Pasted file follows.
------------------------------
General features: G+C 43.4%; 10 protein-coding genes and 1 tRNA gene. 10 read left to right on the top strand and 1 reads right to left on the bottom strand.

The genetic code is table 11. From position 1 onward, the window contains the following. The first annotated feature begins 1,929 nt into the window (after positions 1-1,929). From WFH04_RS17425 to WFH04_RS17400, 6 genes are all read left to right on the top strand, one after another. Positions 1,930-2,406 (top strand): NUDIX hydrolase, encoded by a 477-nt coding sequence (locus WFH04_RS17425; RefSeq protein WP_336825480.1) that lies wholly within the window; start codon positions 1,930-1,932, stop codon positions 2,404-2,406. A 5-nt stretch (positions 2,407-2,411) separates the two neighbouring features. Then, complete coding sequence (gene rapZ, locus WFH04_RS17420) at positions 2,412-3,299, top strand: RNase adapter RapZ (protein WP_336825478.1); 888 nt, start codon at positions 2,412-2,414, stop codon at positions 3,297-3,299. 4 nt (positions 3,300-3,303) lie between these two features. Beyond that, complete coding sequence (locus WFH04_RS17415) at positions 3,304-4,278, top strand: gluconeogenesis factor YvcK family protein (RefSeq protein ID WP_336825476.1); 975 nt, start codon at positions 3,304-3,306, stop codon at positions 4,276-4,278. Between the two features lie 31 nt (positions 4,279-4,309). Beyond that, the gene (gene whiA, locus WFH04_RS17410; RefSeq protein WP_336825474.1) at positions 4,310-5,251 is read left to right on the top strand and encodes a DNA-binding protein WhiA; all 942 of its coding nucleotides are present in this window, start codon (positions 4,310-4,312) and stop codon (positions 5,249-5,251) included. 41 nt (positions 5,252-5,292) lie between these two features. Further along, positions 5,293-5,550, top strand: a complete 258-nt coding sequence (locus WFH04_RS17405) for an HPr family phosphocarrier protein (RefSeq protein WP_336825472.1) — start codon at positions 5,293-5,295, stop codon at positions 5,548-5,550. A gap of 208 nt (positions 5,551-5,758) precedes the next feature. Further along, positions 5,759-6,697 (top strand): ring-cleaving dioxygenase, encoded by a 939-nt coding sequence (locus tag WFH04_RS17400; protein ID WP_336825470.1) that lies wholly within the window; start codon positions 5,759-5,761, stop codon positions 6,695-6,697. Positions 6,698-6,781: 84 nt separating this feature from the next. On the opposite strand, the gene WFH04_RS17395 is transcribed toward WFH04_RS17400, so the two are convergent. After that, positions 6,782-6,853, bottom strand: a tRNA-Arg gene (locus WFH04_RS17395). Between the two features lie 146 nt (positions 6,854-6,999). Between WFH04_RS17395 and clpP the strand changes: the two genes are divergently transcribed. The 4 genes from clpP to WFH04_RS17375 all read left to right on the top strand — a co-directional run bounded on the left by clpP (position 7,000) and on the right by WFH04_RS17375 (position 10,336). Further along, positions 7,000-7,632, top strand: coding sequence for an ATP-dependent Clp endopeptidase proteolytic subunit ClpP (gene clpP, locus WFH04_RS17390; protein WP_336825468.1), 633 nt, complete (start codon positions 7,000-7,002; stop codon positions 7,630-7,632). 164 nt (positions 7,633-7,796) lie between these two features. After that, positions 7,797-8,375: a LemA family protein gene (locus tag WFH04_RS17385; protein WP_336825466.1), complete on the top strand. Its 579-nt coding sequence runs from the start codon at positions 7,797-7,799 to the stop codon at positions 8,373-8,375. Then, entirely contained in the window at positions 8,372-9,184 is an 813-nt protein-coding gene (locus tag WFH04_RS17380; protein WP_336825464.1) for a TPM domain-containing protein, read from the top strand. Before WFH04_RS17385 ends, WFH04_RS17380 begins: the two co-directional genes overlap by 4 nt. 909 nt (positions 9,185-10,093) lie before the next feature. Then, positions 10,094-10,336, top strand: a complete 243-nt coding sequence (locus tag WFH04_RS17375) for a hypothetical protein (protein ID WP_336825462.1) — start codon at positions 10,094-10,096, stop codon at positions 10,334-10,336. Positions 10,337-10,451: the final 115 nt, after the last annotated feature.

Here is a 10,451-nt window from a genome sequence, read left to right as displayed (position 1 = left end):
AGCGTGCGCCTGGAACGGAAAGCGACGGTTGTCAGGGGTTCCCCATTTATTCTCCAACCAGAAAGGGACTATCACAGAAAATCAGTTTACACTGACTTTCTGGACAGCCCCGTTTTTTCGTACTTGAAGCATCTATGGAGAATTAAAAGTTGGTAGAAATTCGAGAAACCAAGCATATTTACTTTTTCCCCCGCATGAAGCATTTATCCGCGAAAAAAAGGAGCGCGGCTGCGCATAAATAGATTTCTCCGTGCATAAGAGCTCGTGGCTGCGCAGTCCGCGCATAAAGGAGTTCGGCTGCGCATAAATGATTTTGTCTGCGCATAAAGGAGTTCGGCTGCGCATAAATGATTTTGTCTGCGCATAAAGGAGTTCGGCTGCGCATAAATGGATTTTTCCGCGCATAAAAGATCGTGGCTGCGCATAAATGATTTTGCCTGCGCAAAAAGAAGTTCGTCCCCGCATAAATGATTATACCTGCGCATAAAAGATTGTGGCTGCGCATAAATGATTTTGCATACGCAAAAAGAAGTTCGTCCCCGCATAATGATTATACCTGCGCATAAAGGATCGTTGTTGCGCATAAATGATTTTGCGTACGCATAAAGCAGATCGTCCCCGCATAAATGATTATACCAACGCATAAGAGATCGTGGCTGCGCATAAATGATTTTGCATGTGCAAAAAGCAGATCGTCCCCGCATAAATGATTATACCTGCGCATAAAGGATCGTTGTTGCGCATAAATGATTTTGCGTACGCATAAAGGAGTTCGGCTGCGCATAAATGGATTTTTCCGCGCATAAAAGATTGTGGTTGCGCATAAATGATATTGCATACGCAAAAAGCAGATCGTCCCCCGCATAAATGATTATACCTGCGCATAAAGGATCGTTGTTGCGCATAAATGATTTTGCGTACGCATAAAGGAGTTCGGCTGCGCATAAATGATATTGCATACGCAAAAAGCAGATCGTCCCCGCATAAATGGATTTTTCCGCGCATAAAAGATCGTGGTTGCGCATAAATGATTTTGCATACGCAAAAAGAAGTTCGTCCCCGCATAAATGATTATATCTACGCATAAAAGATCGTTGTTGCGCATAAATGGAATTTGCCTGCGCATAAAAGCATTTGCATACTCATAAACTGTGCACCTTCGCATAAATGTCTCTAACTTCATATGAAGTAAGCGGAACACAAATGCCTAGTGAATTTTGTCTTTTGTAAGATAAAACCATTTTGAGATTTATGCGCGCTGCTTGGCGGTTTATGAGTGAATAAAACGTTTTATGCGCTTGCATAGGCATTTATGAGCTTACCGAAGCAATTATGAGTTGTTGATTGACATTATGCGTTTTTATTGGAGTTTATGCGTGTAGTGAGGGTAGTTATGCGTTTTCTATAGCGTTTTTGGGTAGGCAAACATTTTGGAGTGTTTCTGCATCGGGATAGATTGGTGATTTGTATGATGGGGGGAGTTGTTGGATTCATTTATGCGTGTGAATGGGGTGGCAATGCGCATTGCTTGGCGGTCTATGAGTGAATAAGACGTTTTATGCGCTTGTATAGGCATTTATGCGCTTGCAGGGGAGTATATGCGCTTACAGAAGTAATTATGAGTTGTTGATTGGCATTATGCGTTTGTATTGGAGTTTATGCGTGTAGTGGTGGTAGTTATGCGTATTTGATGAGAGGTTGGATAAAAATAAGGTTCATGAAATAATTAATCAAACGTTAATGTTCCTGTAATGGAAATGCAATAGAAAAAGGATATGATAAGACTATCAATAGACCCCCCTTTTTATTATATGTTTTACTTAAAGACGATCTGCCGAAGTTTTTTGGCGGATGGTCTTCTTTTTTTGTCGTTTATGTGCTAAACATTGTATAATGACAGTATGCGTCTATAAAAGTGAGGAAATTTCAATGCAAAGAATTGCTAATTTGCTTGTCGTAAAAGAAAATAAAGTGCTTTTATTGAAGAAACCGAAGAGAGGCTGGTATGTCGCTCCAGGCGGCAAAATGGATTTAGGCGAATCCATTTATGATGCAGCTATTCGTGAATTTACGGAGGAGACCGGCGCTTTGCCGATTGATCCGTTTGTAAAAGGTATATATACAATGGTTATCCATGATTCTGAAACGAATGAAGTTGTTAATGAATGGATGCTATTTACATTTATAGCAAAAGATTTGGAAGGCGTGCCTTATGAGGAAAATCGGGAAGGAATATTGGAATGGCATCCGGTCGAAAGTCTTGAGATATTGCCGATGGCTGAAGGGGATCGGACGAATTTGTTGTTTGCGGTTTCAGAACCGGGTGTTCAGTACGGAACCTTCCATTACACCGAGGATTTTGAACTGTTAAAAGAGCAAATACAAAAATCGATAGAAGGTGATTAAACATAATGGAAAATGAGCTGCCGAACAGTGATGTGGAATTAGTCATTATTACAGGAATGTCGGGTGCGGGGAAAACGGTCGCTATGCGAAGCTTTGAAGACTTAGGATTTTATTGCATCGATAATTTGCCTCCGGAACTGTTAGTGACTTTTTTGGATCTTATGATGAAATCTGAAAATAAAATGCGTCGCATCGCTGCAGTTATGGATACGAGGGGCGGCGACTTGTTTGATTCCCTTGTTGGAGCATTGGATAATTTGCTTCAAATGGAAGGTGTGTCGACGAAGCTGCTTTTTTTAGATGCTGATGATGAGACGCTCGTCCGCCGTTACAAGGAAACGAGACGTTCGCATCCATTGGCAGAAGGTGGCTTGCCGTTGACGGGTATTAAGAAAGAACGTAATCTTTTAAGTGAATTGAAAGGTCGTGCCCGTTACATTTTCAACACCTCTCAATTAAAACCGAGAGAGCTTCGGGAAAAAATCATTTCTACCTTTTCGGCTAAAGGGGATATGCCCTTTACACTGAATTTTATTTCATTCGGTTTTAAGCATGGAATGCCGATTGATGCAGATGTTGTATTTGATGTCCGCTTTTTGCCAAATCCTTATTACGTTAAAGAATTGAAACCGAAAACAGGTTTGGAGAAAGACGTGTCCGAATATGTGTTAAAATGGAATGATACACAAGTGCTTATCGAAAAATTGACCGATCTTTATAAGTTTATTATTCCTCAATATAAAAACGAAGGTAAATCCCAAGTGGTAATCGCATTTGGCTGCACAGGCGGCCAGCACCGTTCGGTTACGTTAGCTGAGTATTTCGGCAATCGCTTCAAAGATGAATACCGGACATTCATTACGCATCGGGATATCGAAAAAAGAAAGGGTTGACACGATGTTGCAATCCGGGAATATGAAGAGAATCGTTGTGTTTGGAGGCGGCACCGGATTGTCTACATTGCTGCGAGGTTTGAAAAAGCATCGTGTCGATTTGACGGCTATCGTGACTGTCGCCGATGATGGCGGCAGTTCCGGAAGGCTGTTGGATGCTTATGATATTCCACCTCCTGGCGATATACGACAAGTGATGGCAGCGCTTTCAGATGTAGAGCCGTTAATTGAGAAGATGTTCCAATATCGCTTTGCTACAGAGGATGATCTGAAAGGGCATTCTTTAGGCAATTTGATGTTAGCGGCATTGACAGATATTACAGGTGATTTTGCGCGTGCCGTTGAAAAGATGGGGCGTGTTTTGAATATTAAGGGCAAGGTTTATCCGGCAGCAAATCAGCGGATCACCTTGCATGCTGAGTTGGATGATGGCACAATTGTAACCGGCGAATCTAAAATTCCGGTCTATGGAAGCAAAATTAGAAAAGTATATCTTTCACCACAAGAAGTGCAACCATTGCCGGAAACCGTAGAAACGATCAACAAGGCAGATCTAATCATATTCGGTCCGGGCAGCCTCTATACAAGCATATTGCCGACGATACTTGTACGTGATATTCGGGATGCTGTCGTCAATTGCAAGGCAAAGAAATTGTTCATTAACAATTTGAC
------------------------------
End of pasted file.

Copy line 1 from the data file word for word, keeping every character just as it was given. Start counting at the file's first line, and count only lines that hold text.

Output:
General features: G+C 43.4%; 10 protein-coding genes and 1 tRNA gene. 10 read left to right on the top strand and 1 reads right to left on the bottom strand.